The big smile that filled Juwan Smith’s face won’t ever leave senior Jaylen Martin’s mind. In the short time that Martin got to know him, he says Juwan was like a cousin to him, and without Juwan around anymore, he feels like he’s missing a part of his life.
“It hurts,” Martin said.
On Oct. 8, just a little over a month before his seventeenth birthday, Juwan was shot. He passed away that day, which rocked the lives of his friends and family.
“I feel like someone has snatched my future from me,” his father Howard Smith said.
Juwan was “everything” to his father. He made sure that if Juwan was getting off track, he would get him back on. Juwan lived with Smith for the last five years. Smith says that in the last two years of living together, “(his) son did a (180).”
Smith believes this turnaround was encouraged more this fall, when Juwan transferred to SHS. Smith says the school had a good impact on him.
“I think Southport got to see a side of my son that I really didn’t see a lot of,” Smith said.
Juwan enrolled into SHS in September, which is when counselor Erin Shimp first met him. From his start at SHS to just before fall break, Juwan showed change that became apparent to Shimp.
Shimp saw that he became more comfortable with her and with his teachers, knowing they were there to help.
“I think when he first came in he just wasn’t so sure about us and if people were going to help him or care about him,” Shimp said.
His science teacher, Rachel Brunsell, can attest to this realization that he finally felt cared for. The last day Juwan was in class with Brunsell, she made it clear to him that she always pushed him to do his work because she cared about him.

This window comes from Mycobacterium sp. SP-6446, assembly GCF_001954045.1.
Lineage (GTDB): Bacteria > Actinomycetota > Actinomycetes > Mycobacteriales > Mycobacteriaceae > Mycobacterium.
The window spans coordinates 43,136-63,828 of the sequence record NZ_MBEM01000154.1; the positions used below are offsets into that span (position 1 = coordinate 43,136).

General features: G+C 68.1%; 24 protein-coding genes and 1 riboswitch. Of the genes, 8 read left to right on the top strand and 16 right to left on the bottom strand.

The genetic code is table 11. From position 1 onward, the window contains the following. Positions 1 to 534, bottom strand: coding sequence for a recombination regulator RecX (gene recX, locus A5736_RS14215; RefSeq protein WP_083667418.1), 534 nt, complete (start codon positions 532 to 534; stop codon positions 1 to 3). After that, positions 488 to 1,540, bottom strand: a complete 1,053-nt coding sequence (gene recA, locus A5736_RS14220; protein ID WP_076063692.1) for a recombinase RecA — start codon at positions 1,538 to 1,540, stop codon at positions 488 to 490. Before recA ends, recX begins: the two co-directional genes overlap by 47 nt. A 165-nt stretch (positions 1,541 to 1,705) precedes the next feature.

“I was like, ‘Hey, get back to work,’ and he was like, ‘Man, you must care about me an awful lot,’ and I was like, ‘Yes. Yes, I do,’” Brunsell said.
Brunsell and Shimp are not the only ones that realized his worth. Juwan’s brother-like friend, sophomore Hayden Puckett, and Martin both say Juwan was a good rapper and basketball player. They both say he had a potential future in those fields.
Even with such a short time at SHS, Juwan was already trying to get involved in the basketball team here.
“If he wasn’t playing basketball, he was either in his room, freestyling, rapping or something…,” Martin said.
Juwan even tried teaching Puckett how to rap. Even though Puckett wouldn’t consider himself a good rapper, he enjoyed his time with Juwan, especially his laughs. When he thinks of Juwan, what he pictures him doing most is laughing. From the smile Martin won’t forget, to the laughs Puckett will always remember, the times they spent with Juwan were good.
“Any time with him was a good time,” Puckett said.